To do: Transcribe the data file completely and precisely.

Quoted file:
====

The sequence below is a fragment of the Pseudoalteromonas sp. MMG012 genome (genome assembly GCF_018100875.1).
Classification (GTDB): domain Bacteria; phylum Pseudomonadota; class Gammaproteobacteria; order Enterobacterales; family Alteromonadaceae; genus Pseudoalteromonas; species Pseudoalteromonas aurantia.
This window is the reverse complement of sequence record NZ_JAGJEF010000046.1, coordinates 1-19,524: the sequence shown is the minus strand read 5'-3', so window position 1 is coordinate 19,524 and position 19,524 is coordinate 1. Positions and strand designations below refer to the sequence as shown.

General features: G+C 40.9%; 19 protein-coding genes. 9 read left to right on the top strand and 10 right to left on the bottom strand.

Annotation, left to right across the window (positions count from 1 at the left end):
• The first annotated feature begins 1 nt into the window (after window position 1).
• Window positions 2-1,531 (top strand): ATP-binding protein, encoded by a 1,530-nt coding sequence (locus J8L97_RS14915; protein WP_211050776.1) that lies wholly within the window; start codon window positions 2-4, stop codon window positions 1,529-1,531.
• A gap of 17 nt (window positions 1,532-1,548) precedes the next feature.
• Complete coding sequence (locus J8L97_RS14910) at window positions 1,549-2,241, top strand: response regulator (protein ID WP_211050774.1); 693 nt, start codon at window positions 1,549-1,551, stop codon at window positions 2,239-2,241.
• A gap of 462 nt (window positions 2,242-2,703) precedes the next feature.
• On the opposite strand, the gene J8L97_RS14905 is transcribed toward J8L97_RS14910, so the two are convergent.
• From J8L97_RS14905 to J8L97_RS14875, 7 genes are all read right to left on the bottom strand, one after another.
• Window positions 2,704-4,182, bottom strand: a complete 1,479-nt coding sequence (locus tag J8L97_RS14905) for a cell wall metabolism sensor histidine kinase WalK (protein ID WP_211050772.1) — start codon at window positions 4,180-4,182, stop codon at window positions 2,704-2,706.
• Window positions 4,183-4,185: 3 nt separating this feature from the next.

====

The sequence below is a fragment of the Pseudoalteromonas sp. MMG012 genome (genome assembly GCF_018100875.1).
Classification (GTDB): domain Bacteria; phylum Pseudomonadota; class Gammaproteobacteria; order Enterobacterales; family Alteromonadaceae; genus Pseudoalteromonas; species Pseudoalteromonas aurantia.
This window is the reverse complement of sequence record NZ_JAGJEF010000046.1, coordinates 1-19,524: the sequence shown is the minus strand read 5'-3', so window position 1 is coordinate 19,524 and position 19,524 is coordinate 1. Positions and strand designations below refer to the sequence as shown.

General features: G+C 40.9%; 19 protein-coding genes. 9 read left to right on the top strand and 10 right to left on the bottom strand.

Annotation, left to right across the window (positions count from 1 at the left end):
• The first annotated feature begins 1 nt into the window (after window position 1).
• Window positions 2-1,531 (top strand): ATP-binding protein, encoded by a 1,530-nt coding sequence (locus J8L97_RS14915; protein WP_211050776.1) that lies wholly within the window; start codon window positions 2-4, stop codon window positions 1,529-1,531.
• A gap of 17 nt (window positions 1,532-1,548) precedes the next feature.
• Complete coding sequence (locus J8L97_RS14910) at window positions 1,549-2,241, top strand: response regulator (protein ID WP_211050774.1); 693 nt, start codon at window positions 1,549-1,551, stop codon at window positions 2,239-2,241.
• A gap of 462 nt (window positions 2,242-2,703) precedes the next feature.
• On the opposite strand, the gene J8L97_RS14905 is transcribed toward J8L97_RS14910, so the two are convergent.
• From J8L97_RS14905 to J8L97_RS14875, 7 genes are all read right to left on the bottom strand, one after another.
• Window positions 2,704-4,182, bottom strand: a complete 1,479-nt coding sequence (locus tag J8L97_RS14905) for a cell wall metabolism sensor histidine kinase WalK (protein ID WP_211050772.1) — start codon at window positions 4,180-4,182, stop codon at window positions 2,704-2,706.
• Window positions 4,183-4,185: 3 nt separating this feature from the next.